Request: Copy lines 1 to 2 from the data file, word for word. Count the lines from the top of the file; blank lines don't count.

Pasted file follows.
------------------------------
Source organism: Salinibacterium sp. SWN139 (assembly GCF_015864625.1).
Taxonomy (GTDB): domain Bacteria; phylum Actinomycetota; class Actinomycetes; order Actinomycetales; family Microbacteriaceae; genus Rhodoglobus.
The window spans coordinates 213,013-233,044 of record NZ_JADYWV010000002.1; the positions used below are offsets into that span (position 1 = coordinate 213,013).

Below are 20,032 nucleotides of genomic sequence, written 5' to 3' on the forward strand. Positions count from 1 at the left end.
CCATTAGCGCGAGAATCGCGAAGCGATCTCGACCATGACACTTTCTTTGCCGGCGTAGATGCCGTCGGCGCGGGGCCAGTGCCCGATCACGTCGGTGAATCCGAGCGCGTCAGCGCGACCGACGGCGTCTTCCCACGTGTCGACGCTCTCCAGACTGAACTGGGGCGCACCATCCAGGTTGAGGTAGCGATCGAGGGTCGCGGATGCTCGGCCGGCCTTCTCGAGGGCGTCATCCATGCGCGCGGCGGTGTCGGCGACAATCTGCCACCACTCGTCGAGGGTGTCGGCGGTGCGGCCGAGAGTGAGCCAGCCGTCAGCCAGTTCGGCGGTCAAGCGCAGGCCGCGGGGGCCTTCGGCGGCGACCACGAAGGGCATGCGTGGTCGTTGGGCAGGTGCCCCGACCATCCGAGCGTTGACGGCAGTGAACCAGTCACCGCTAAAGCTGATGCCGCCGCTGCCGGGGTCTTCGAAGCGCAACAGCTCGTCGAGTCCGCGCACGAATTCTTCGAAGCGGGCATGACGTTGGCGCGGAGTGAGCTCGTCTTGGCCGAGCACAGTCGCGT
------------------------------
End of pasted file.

Source organism: Salinibacterium sp. SWN139 (assembly GCF_015864625.1).
Taxonomy (GTDB): domain Bacteria; phylum Actinomycetota; class Actinomycetes; order Actinomycetales; family Microbacteriaceae; genus Rhodoglobus.